With Trump hijacking the Washington DC July 4th celebration I was pleased to find out that the Baby Trump balloon was granted a permit to appear in the Washington mall which is where the celebration is to be hosted. However the balloon was once a gain grounded. It can not be filled with helium and it can not take flight.

Trump is turning the annual July 4th celebration into a military display of might by having tanks transported to the Mall. There is of course concern that the Washington DC roads are not constructed for the heavy weight of huge tanks. Military aircraft from around the country are also being flown to DC for fly overs. There is much concern about how many millions of dollars are being used of tax payer dollars for this one show of force as children are shoved into overcrowded camps on the border and in Honesdale Miami in very inhuman conditions. Photos surfaces today showing standing room only in overcrowded facilities.

I started wondering what the Trump balloon could look like now that it is grounded and that is where this sketch came from. It would be nice if the tanks were as light as helium.


Prints are available for each sketch for $250 and many originals can be purchased for $400. White museum grade shadow box frames are $100 more. You can e-mail Thor at analogartistdigitalworld@gmail.com

Wednesday, July 3, 2019

Fabby Awards at Fringe


On the final evening at Orlando Fringe the outdoor stage is set up for the Fabby awards which honor the best shows of the year. A live band opened the festivities but the volume was so loud that no one sat inside the tent. Most people kept their distance scattered across the fringe lawn. The top selling show at the fringe was Animatronicans: Under New Management. I had an opportunity to sketch that show but was pulled away on another assignment. I bumped into one member of the cast, Janine Klein, that I had sketched before and she said that any Disney themed show always tends to sell hard. Every show in  the run was sold out.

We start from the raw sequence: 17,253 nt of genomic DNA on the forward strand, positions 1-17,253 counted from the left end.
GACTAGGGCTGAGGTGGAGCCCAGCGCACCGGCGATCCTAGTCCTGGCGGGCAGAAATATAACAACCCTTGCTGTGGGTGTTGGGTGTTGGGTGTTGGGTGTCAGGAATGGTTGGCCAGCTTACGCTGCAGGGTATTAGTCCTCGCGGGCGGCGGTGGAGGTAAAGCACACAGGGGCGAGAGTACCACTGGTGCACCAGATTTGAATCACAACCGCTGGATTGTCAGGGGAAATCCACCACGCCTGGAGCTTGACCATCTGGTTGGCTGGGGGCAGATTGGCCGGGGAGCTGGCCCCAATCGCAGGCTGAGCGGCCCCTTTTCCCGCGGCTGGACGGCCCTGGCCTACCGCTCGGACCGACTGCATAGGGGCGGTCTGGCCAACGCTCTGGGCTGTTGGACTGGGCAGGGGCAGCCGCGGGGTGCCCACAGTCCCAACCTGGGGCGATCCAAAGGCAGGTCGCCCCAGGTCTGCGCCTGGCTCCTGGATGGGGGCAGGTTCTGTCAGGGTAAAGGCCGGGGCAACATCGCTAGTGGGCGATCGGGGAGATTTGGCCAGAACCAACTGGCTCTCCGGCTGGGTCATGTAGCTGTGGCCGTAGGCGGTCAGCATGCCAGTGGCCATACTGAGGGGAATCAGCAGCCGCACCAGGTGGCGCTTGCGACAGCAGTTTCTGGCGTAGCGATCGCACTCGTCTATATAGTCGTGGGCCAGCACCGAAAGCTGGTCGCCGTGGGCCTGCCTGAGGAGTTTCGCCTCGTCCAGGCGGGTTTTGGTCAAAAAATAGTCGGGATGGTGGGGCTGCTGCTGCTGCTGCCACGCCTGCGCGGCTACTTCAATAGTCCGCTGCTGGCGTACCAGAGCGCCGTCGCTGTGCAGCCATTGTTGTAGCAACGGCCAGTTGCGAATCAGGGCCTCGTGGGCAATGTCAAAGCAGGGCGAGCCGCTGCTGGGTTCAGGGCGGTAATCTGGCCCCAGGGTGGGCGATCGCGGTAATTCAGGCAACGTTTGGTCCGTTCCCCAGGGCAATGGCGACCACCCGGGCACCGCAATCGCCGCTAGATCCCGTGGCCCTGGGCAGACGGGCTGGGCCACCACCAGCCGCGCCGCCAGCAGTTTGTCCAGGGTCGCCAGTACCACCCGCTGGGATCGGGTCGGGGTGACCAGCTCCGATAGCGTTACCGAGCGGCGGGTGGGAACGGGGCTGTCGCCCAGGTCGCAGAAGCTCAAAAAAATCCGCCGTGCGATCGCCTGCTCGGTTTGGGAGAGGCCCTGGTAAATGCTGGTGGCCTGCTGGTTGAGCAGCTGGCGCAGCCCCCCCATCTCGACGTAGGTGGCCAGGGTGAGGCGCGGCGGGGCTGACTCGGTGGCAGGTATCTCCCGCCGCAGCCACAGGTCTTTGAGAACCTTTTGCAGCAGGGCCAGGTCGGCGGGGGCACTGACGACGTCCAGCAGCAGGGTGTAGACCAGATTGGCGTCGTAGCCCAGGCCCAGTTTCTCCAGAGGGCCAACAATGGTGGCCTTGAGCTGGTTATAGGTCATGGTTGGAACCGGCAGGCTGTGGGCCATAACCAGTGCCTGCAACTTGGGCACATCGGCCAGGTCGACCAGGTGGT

The critics choice awards are highly anticipated. With 75 awards being presented it seemed like there was an award for just about any show. Actually I take that back, there are over 200 shows which makes it impossible for any one critic to see every show over the 14 days of Fringe. Word of mouth and the Fringe Buzz however clearly swing towards favorites. The award for the best show went to Dandy Darkly’s All Aboard! He was beside himself going up to accept the award and some Fringe artists on the lawn like Paul Strickland were just as excited for him. It is that kind of enthusiasm of artists supporting each other that I find heart warming.


Prints are available for each sketch for $250 and many originals can be purchased for $400. White museum grade shadow box frames are $100 more. You can e-mail Thor at analogartistdigitalworld@gmail.com

Tuesday, July 2, 2019

Super Variety Match Bonus Round at Fringe


Jousha Productions presented Super Variety Match Bonus Round at Orlando Fringe.Written by Deb Hiett and directed by Tara Kromer, the show featured Mags (Elizabeth Murff) and Erns Eagleton (Rod Cathey) who were lower middle class people living out their retirement in a small Texas Town. They were set in their ways being rather xenophobic, and homophobic. Their daily routine was only occasionally interrupted by the UPD delivery lady named Delores (Maria Flores).

As the play opened Mags was asleep in front of the TV. Erns entered with soup and the loving way her served her was heart warming. Mags was supposed to have narcolepsy which means she could nod off at any moment. They reminded me of members of my own family living only through the TV news that supports their views.

However there was a hint of loss in the set. An American flag was folded into a triangle and framed in a wooden display case. This unfortunately was from the loss of their son who had served in the military. Part of what held them in place was their grief and guilt over his death. Without informing Mags, Erns had decided to rent out their sons room as an Air B&B. A large concert was rolling into their small town and it would be easy to rent out the space which would help with their mounting expenses. Mags was upset about the idea of allowing a stranger in to their home but she relented since it was already a done deal.

Enter Chrz (Douglas Warren Jensen) who wore a bright pink feminine blouse showing his tummy, a furry white anime cap with long ears a white skirt and knee high red striped socks. The cap had led lights that made it glow. it was magical. His high spirits and enthusiasm were in stark contrast the couples insular conservative life. Clearly they had never met someone as joyously gay as Chrz. He was honest sincere and compassionate so these polar opposites began to share and relate to each other.

He decided the couple needed to loosen up if they were to find their way through grief and when he left for the concert he left behind a small bit of LSD which was hidden in Erns and Mag dinner as they settled in to watch TV. The second act was a high stakes LSD fueled game show in which the couple had the chance to win the life of their son back or a chance to move on with their lives. A small seed had been planted for them to once again embrace their life instead of regretting their loss.